The government is poised to reduce the price of electricity by 40 riel ($0.01) per kilowatt-hour for the industrial sector next month, said Minister of Mines and Energy Suy Sem on Tuesday.

Insiders lauded the announcement but called on the government to improve the quality of electricity supply.

Sem said the move will enhance competitiveness in the industrial sector. “In accordance with government policy, we’ve decided to cut 40 riel per kilowatt-hour off the price of electricity for the sake of investment in our country’s industrial sector.

“Last year we reduced the price by 80 riel per kWh. We vow to continue reducing the price little by little,” he said.

The Kingdom currently generates most of its energy through hydropower dams and coal-fired plants, accounting for around 48 per cent and 47 per cent of power production, respectively.

Some 15 per cent of electricity demand is met by imports from neighbouring countries.

The Cambodia Rice Federation’s more than 300 rice millers are set to receive a huge positive impact, despite the relatively low price cut, its secretary-general Lun Yeng said.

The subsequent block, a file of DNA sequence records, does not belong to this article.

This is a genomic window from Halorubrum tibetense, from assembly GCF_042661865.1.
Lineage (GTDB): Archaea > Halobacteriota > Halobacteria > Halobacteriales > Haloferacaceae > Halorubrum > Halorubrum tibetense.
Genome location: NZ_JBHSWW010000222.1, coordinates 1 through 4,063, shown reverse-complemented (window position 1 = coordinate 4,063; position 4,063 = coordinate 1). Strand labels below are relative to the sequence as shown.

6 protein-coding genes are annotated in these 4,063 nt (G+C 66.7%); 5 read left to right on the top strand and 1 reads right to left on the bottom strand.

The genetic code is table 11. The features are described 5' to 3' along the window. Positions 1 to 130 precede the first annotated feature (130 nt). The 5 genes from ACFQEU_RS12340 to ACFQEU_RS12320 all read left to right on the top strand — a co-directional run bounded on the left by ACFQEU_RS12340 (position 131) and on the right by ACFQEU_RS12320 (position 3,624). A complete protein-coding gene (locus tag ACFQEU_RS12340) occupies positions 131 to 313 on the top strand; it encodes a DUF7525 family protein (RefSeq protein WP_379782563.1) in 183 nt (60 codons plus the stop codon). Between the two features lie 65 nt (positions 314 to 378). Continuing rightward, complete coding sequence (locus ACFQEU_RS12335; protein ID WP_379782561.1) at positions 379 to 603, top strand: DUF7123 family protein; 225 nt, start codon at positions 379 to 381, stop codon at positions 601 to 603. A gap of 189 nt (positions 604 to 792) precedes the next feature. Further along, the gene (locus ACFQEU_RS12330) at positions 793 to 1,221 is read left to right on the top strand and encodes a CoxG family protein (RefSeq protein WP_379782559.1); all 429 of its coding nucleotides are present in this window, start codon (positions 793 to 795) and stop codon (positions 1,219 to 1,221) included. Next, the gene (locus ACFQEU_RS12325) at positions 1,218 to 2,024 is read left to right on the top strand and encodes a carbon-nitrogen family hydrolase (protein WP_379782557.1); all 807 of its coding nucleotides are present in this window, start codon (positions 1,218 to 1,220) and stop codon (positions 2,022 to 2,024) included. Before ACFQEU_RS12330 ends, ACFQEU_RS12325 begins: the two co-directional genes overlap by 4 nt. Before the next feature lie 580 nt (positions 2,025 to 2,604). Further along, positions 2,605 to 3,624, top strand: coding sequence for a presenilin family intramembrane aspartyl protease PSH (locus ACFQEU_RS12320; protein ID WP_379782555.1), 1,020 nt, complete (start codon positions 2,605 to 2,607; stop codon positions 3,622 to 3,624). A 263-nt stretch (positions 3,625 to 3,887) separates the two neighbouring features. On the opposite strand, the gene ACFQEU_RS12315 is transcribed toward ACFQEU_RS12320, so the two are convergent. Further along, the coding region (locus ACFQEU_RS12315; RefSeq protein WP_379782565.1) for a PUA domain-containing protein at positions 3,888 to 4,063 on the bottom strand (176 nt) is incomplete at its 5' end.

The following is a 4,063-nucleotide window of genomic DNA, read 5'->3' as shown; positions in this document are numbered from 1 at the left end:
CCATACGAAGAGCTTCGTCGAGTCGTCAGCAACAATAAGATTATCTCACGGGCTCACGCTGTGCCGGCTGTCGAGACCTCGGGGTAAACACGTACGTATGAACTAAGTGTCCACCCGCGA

He told The Post on Thursday that the move will reduce production costs and help boost the production chain in the rice sector and maintain competitiveness.

“We welcome the good news. We want stability and quality in electricity supply for the rice sector, which will increase our competitiveness,” Yeng said.

He said some of his federation’s rice millers paid between $30,000 and $40,000 in monthly electricity fees.

Speaking on local TV on Tuesday, Sem said Cambodia will consume 2,214MW during that dry season, 414MW more than last year, but the fact that reservoirs are almost full now ensures the country suffers no chronic blackouts such as those experienced last year.

Federation of Association for Small and Medium Enterprises of Cambodia president Te Taingpor said the move shows that the government has control of electricity stability, which allows it to cut the price.

However, he noted that the price remains higher than in neighbouring countries. “Small and medium-sized enterprises stand to benefit greatly. However, I am concerned that the price of electricity is still higher than it should be,” he said.